Tom Kamenick April 05, 2012 at 10:15 PM
Grammar lesson - "rest of the citizenry" necessarily requires that union members be part of the citizenry. Yes, there are multiple reasons to have signed the recall petition. The primary driving force behind it was Act 10. Considering these local politicians and candidates were given the opportunity to explain why they signed the recall petition and chose not to do so, there's no reason to complain that many of us drew the conclusion that they disagree with the changes of Act 10. If they do disagree with the changes of Act 10, it's rational to conclude that they will be, at the least, reticent to use their new power to make public policy decisions without having to get union approval first. I voted for Larson, Kelley, and Soper because they promised to do so.
Flyer April 05, 2012 at 10:30 PM
What are you saying, too bad the candidates you voted for didn't win? Is that your point? It appears that the citizenry of Port/Saukville does not agree with you because they understand what it is and is not about. We will all have our choice to vote for Walker or not, and THAT election has absolutely nothing to do with school board elections.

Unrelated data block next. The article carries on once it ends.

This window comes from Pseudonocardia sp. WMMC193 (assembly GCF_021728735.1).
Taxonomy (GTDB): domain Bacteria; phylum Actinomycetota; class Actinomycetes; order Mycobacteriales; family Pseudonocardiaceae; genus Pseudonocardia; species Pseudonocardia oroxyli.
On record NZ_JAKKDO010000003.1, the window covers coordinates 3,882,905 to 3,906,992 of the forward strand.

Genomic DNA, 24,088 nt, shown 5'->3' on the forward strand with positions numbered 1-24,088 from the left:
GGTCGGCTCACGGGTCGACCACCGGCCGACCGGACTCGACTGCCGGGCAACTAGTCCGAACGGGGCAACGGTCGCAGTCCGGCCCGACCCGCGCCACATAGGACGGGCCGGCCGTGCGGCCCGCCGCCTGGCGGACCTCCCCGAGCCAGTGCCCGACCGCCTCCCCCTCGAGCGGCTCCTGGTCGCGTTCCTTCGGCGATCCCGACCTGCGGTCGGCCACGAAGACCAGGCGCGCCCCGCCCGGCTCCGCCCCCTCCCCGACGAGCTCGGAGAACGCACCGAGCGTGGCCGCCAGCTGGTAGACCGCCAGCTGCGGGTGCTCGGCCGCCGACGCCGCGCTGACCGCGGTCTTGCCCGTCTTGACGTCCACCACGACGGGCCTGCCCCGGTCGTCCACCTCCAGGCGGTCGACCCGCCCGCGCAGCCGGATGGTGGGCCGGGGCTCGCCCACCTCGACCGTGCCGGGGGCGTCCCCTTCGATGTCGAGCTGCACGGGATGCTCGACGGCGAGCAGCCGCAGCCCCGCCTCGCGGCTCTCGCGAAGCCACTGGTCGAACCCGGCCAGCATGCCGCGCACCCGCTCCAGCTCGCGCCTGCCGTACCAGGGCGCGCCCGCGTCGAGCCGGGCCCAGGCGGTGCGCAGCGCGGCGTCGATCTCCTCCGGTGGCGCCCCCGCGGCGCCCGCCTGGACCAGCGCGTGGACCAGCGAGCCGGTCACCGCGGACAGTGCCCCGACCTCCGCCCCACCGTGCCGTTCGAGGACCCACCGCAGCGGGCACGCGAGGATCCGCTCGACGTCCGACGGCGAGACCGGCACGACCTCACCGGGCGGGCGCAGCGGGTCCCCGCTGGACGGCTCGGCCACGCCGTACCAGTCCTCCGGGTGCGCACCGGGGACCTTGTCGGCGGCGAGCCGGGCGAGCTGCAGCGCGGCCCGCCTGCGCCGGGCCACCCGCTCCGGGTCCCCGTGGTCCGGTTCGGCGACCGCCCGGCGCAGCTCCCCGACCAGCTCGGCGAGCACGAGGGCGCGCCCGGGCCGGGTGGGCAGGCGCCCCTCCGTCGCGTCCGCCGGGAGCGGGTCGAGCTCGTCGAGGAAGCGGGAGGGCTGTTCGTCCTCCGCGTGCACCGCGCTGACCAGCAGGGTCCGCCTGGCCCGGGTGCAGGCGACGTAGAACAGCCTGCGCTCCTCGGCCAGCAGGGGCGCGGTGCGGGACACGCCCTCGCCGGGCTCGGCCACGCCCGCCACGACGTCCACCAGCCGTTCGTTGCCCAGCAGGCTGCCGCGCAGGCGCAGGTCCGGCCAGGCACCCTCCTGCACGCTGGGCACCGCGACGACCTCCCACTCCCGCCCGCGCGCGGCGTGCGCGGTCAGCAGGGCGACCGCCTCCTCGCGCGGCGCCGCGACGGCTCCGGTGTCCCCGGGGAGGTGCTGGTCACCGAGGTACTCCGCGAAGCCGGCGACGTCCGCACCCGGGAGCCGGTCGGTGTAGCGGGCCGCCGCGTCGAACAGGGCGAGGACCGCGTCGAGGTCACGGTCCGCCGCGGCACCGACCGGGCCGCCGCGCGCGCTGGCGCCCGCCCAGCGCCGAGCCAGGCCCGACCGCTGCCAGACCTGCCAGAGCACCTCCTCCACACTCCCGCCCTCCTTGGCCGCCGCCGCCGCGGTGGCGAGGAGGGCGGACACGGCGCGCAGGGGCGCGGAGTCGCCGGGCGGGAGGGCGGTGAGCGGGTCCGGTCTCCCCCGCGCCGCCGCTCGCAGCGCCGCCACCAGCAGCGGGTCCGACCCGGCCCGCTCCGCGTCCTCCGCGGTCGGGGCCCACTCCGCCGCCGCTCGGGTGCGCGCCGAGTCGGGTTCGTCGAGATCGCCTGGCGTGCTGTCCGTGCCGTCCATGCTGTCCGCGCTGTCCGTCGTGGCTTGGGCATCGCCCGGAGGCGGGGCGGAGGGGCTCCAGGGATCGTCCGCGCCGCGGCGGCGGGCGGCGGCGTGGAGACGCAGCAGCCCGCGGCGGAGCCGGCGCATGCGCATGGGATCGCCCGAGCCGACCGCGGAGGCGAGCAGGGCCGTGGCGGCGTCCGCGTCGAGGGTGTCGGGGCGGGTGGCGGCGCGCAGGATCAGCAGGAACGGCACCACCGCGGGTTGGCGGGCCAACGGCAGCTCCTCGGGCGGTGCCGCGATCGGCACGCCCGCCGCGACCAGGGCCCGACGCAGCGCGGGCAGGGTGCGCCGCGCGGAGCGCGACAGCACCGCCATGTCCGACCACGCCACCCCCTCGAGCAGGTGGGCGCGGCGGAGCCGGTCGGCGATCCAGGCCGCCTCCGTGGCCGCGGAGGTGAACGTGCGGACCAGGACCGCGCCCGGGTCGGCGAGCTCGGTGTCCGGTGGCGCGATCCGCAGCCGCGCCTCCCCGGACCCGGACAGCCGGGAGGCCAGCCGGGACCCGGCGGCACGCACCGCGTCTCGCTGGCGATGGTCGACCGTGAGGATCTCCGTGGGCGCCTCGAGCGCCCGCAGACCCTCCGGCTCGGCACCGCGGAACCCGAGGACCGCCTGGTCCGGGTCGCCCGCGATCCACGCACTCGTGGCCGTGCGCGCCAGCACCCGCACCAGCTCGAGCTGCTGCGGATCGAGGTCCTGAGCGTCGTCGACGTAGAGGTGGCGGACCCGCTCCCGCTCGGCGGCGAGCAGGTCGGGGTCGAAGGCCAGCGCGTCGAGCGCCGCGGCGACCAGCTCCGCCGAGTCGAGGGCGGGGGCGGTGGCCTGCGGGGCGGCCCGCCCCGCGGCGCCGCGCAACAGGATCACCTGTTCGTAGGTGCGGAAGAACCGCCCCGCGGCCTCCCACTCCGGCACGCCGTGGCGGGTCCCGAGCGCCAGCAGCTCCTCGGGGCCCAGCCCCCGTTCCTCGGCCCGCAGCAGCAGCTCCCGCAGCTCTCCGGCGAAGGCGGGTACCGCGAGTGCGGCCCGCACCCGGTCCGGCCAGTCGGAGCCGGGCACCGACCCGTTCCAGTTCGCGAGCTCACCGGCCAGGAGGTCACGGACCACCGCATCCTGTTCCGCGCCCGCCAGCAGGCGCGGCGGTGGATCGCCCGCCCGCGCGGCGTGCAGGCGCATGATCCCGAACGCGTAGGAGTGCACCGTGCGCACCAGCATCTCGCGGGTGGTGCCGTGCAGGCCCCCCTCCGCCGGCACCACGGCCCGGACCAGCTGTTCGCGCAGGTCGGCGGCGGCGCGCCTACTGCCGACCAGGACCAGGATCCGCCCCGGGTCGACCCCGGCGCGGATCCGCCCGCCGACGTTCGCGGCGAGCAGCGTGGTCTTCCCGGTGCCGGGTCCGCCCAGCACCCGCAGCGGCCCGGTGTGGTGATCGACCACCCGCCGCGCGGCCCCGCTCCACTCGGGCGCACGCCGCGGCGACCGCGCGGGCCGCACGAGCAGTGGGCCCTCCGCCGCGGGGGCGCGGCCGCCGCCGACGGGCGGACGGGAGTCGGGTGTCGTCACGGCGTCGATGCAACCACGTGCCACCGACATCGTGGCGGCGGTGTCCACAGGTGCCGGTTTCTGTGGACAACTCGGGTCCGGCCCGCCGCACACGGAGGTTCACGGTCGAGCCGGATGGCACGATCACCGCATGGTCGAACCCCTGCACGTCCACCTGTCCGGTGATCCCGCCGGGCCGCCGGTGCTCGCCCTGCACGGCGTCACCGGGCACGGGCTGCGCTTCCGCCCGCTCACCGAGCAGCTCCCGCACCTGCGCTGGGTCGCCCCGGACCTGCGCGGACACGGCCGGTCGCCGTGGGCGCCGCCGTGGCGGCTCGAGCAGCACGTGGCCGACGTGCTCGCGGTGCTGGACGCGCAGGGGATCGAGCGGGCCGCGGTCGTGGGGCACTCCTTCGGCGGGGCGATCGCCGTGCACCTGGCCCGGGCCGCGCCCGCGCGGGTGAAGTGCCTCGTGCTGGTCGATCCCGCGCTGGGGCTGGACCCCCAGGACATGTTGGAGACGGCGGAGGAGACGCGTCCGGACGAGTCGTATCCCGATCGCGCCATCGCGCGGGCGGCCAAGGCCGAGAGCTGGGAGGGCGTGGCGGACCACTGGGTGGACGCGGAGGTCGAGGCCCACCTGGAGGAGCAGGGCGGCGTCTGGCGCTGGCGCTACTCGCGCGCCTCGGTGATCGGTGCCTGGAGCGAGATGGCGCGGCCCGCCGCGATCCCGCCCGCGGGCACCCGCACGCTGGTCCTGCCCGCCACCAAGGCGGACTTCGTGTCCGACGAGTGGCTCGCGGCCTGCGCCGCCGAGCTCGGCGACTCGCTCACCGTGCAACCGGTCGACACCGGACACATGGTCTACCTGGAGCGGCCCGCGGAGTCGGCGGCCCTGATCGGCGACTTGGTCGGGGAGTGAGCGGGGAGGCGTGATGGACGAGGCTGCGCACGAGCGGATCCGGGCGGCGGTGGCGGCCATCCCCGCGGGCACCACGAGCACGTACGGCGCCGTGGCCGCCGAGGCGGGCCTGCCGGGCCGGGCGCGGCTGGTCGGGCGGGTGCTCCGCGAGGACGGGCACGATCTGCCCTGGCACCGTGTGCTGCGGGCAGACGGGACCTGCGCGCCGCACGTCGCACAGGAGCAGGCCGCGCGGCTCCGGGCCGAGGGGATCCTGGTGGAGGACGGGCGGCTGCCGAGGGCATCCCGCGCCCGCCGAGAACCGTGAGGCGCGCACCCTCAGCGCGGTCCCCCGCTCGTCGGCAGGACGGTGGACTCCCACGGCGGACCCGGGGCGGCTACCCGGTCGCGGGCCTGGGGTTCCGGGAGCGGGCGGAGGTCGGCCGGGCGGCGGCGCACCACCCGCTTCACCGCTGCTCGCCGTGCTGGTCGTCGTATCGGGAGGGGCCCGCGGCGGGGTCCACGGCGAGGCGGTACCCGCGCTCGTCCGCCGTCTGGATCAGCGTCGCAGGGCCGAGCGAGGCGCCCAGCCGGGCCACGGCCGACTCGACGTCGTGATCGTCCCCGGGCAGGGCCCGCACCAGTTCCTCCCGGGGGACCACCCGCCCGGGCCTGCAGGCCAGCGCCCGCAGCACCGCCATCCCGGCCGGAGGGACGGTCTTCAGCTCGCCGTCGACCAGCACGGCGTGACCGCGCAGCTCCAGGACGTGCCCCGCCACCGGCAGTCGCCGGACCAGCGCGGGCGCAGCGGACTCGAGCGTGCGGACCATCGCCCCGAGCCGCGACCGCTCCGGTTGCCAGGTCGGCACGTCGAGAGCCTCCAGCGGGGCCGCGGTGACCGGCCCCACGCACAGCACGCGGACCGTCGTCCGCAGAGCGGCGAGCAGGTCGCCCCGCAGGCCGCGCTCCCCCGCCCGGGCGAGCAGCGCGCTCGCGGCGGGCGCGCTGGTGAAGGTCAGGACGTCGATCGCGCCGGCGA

Tom Kamenick April 05, 2012 at 10:40 PM
Ah, if only government were that simple and the various units of government could be considered in isolation from each other :) But sadly, that's not the case. What one does is very, often crucially, relevant to the other. You're right - we lost this one. I find it unfortunate, as I'm sure you would had the results been reversed. But my point goes well beyond "aw darn," it encourages people to educate themselves about their representatives and candidates and make informed choices about relevant issues. And criticizes politicians who think their public actions should be hidden from the public.